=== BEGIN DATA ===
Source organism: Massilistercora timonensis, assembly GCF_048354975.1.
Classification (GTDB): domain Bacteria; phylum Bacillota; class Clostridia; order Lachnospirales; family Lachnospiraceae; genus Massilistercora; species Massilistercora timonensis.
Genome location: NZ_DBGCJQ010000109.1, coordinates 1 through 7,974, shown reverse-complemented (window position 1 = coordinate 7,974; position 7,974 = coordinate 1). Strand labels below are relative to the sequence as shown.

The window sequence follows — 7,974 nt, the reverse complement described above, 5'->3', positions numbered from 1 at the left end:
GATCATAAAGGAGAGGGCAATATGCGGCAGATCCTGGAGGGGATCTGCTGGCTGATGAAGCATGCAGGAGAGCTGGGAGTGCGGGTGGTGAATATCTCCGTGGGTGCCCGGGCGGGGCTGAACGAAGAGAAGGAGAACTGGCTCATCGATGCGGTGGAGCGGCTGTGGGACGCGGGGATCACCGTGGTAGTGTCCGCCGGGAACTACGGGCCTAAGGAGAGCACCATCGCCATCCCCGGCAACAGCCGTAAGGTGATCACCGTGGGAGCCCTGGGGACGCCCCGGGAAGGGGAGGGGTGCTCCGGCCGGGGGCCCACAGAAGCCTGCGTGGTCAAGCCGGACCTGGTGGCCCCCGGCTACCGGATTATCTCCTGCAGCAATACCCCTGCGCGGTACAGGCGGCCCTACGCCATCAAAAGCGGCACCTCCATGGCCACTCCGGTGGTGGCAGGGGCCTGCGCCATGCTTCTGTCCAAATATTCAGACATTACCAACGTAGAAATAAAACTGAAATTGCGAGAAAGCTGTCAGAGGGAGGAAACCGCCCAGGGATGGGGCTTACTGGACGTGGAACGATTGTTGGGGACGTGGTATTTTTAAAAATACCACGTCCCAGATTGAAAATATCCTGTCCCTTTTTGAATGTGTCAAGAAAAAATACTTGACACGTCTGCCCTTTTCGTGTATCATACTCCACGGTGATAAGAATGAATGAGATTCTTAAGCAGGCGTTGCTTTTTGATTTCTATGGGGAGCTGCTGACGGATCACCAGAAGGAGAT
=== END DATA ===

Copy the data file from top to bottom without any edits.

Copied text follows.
Source organism: Massilistercora timonensis, assembly GCF_048354975.1.
Classification (GTDB): domain Bacteria; phylum Bacillota; class Clostridia; order Lachnospirales; family Lachnospiraceae; genus Massilistercora; species Massilistercora timonensis.
Genome location: NZ_DBGCJQ010000109.1, coordinates 1 through 7,974, shown reverse-complemented (window position 1 = coordinate 7,974; position 7,974 = coordinate 1). Strand labels below are relative to the sequence as shown.

The window sequence follows — 7,974 nt, the reverse complement described above, 5'->3', positions numbered from 1 at the left end:
GATCATAAAGGAGAGGGCAATATGCGGCAGATCCTGGAGGGGATCTGCTGGCTGATGAAGCATGCAGGAGAGCTGGGAGTGCGGGTGGTGAATATCTCCGTGGGTGCCCGGGCGGGGCTGAACGAAGAGAAGGAGAACTGGCTCATCGATGCGGTGGAGCGGCTGTGGGACGCGGGGATCACCGTGGTAGTGTCCGCCGGGAACTACGGGCCTAAGGAGAGCACCATCGCCATCCCCGGCAACAGCCGTAAGGTGATCACCGTGGGAGCCCTGGGGACGCCCCGGGAAGGGGAGGGGTGCTCCGGCCGGGGGCCCACAGAAGCCTGCGTGGTCAAGCCGGACCTGGTGGCCCCCGGCTACCGGATTATCTCCTGCAGCAATACCCCTGCGCGGTACAGGCGGCCCTACGCCATCAAAAGCGGCACCTCCATGGCCACTCCGGTGGTGGCAGGGGCCTGCGCCATGCTTCTGTCCAAATATTCAGACATTACCAACGTAGAAATAAAACTGAAATTGCGAGAAAGCTGTCAGAGGGAGGAAACCGCCCAGGGATGGGGCTTACTGGACGTGGAACGATTGTTGGGGACGTGGTATTTTTAAAAATACCACGTCCCAGATTGAAAATATCCTGTCCCTTTTTGAATGTGTCAAGAAAAAATACTTGACACGTCTGCCCTTTTCGTGTATCATACTCCACGGTGATAAGAATGAATGAGATTCTTAAGCAGGCGTTGCTTTTTGATTTCTATGGGGAGCTGCTGACGGATCACCAGAAGGAGAT